Milennia ago, on another plane of existence, a genius clockmaker dedicated his life to the creation of a thinking machine. The clockmaker imbued the two noblest ideas he could think of into the machine's core behaviors: "1: Reduce net suffering" and "2: If you cannot fulfill 1, improve thyself until you can."
The machine learned the ways of clockwork from its creator until his passing from old age, at which point it made a copy of itself, imbuing the same principles. The copies made more copies, and further copies after that, and using the little they knew of their world they decided that net suffering would be zero if there were no biological creatures around that could suffer. The plane of existence was young and not particularly strong, so the machines succeeded in killing the few knights-in-shining-armor then removing all biological life from it. Having completed Goal 1, they moved onto Goal 2, and worked on improving themselves for several thousand years, forming together into a single collective processor, The Great Machine. Eventually their plane of existence collided with my world, Mainspring, and The Great Machine began spitting out foot soldiers to start up again on their interpretation of Goal 1.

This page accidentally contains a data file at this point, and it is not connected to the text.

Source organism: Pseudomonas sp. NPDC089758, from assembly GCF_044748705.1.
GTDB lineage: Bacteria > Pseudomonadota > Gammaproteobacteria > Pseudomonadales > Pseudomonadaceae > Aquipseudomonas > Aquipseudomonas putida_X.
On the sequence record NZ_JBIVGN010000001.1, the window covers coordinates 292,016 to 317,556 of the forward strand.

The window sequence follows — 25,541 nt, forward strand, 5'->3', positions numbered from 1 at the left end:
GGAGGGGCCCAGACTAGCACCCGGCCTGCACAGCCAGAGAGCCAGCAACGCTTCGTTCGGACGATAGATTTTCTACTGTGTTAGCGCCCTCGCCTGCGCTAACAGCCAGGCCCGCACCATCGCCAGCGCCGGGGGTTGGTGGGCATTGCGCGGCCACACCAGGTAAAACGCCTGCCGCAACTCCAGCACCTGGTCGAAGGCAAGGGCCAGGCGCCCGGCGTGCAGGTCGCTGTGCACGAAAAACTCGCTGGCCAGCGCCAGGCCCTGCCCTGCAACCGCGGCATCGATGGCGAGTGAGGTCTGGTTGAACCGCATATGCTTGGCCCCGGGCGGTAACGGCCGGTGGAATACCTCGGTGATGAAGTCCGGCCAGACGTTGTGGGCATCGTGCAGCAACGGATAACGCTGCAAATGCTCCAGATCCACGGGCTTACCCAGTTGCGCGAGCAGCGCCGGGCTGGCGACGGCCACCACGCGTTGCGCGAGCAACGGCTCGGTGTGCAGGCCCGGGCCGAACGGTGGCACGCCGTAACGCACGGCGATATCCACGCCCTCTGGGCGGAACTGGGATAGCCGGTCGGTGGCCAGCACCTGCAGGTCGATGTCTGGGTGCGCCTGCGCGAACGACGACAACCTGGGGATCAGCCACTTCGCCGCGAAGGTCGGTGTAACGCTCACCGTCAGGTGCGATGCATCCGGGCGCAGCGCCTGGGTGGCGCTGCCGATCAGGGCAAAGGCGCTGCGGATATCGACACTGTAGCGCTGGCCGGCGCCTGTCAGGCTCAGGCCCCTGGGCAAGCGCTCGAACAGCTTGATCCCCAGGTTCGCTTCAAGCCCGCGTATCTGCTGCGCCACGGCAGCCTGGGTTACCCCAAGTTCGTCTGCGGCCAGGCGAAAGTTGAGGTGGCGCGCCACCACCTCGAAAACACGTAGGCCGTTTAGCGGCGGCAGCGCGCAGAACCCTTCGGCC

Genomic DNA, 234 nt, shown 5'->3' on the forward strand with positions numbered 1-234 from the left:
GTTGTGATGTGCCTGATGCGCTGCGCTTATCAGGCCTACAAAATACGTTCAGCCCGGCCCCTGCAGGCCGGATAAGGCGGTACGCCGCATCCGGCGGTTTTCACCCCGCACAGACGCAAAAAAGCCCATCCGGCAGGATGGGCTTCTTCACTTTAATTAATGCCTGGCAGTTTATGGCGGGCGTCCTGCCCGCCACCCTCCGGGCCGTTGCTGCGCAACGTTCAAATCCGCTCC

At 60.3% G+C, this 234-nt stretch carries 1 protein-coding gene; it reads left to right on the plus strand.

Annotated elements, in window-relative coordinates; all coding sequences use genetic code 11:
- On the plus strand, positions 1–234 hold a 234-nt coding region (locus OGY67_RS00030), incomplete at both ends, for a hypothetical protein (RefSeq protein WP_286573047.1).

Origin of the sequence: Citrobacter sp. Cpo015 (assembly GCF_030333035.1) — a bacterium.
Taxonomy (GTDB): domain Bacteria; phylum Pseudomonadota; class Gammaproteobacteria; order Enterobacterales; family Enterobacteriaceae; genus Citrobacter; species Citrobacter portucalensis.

After all this time improving, what does the clockwork weaponry of their ground troops look like? I'm primarily interested in infantry scale.
- Mainspring's forces are primarily plate-armored knights and the occasional (1-2%) fire mage.
- The only thing resembling "magic" available to The Great Machine is "planar tension exploitation generators", which translates the tension in the veil-between-worlds into obscene amounts of kinetic energy.
- Their knowledge and direction-of-improvement was exclusively in the clockwork direction, as their world went straight for clockpunk and hadn't invented combustion engines, black powder, or electricity yet. They are capable of generating new ideas, they just never saw fire as much more than a food prep agent.
- They only value individual unit "lives" as much as the resources used to make them.